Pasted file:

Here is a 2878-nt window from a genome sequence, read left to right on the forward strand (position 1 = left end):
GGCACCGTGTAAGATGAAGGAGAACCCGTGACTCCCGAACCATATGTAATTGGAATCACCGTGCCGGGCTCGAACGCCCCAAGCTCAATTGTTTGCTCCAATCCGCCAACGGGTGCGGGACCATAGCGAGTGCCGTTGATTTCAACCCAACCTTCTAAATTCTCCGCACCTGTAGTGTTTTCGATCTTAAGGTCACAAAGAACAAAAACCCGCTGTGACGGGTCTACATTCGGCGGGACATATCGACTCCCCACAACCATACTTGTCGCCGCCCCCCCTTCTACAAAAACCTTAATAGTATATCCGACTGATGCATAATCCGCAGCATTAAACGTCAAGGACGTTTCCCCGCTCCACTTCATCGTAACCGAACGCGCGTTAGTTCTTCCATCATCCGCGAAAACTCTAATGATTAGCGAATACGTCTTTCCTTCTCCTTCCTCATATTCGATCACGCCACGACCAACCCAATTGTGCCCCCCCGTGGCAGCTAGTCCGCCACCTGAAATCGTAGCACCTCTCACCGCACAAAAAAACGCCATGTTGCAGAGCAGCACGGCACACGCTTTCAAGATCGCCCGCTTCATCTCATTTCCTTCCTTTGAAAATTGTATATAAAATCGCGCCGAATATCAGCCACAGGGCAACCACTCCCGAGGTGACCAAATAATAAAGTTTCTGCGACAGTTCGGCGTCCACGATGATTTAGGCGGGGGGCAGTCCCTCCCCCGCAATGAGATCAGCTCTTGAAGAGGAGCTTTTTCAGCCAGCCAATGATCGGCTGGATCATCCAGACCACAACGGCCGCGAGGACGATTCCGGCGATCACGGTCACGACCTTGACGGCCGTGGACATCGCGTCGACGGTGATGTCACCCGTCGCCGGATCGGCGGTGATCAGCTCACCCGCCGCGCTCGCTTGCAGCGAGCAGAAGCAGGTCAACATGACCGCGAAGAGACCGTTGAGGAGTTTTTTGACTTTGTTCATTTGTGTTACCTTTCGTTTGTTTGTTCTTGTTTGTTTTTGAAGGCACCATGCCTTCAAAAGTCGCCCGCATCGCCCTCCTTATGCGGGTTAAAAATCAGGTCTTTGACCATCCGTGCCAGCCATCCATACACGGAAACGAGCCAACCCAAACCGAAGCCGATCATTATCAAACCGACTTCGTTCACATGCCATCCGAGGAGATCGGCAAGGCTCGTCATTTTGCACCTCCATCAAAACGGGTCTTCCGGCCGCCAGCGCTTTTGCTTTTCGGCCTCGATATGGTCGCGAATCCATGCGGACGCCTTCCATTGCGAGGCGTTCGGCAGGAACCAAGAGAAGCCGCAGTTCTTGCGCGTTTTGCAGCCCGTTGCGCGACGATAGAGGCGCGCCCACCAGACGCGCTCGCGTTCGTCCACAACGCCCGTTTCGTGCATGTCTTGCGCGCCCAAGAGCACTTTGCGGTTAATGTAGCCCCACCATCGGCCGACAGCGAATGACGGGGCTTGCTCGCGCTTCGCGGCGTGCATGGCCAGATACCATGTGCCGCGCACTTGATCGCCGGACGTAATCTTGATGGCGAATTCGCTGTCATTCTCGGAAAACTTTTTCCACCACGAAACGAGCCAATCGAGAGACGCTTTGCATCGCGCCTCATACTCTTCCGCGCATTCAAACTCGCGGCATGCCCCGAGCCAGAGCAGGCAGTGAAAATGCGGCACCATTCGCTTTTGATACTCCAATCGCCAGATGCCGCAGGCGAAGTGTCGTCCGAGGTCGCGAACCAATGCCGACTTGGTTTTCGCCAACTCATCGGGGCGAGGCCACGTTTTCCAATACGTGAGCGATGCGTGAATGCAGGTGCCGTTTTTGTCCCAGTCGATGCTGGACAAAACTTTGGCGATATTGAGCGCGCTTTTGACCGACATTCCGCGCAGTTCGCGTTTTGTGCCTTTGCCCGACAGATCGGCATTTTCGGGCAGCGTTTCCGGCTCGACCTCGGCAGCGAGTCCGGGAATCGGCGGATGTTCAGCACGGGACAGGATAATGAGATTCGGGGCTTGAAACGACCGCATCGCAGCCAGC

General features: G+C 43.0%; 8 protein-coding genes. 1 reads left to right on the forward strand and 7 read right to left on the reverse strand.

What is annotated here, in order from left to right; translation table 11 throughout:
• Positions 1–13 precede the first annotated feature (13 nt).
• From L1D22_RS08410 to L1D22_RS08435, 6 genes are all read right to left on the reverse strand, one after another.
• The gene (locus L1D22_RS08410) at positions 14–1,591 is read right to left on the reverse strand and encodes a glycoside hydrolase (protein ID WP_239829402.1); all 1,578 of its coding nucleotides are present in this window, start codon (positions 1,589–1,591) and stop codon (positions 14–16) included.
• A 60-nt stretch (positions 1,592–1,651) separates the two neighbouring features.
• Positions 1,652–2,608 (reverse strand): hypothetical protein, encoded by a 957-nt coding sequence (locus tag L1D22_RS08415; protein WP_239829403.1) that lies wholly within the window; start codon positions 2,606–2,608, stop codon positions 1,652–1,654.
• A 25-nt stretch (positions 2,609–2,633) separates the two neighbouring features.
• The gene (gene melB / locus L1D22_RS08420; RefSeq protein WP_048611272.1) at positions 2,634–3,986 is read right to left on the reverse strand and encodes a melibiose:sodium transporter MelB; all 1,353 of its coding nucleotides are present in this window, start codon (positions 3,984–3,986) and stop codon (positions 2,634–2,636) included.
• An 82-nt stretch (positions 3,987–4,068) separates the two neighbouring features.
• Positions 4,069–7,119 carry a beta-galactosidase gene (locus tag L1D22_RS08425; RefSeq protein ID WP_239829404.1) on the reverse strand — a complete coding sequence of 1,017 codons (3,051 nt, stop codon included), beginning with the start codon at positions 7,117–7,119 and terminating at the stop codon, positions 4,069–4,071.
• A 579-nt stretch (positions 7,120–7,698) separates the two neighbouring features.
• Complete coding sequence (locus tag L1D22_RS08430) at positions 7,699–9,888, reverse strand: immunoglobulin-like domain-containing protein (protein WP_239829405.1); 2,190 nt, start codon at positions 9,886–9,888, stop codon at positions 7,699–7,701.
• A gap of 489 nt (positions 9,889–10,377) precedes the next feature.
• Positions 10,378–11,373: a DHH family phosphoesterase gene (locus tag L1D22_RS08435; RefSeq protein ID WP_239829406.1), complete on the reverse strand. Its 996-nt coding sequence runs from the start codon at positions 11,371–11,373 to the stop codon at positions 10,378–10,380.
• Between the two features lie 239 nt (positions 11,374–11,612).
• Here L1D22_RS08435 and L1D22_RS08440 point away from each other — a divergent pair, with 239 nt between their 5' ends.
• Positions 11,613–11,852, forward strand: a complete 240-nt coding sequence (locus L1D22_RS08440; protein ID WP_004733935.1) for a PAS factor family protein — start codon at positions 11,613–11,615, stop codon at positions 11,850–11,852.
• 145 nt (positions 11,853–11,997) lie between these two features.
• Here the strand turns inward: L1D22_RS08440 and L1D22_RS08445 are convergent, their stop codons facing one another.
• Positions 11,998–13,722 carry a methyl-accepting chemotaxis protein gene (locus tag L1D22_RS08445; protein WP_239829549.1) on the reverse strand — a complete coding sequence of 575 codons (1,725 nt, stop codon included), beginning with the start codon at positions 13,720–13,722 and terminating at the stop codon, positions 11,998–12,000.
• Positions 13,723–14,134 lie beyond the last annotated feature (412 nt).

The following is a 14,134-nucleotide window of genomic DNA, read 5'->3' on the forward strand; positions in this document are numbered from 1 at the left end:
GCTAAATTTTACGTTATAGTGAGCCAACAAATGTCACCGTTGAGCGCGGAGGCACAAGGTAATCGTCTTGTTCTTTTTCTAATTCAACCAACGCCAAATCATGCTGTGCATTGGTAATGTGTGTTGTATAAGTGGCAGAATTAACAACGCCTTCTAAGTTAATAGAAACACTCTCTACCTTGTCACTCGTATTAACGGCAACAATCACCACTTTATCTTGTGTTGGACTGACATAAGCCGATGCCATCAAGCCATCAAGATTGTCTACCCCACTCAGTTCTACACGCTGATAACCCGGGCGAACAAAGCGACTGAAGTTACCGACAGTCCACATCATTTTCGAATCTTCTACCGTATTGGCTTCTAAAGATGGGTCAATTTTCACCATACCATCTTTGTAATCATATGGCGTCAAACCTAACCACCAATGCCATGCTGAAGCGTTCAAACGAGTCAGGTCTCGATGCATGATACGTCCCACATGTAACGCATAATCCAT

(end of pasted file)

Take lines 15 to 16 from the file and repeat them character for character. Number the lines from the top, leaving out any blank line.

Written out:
• Complete coding sequence (locus tag L1D22_RS08430) at positions 7,699–9,888, reverse strand: immunoglobulin-like domain-containing protein (protein WP_239829405.1); 2,190 nt, start codon at positions 9,886–9,888, stop codon at positions 7,699–7,701.
• A gap of 489 nt (positions 9,889–10,377) precedes the next feature.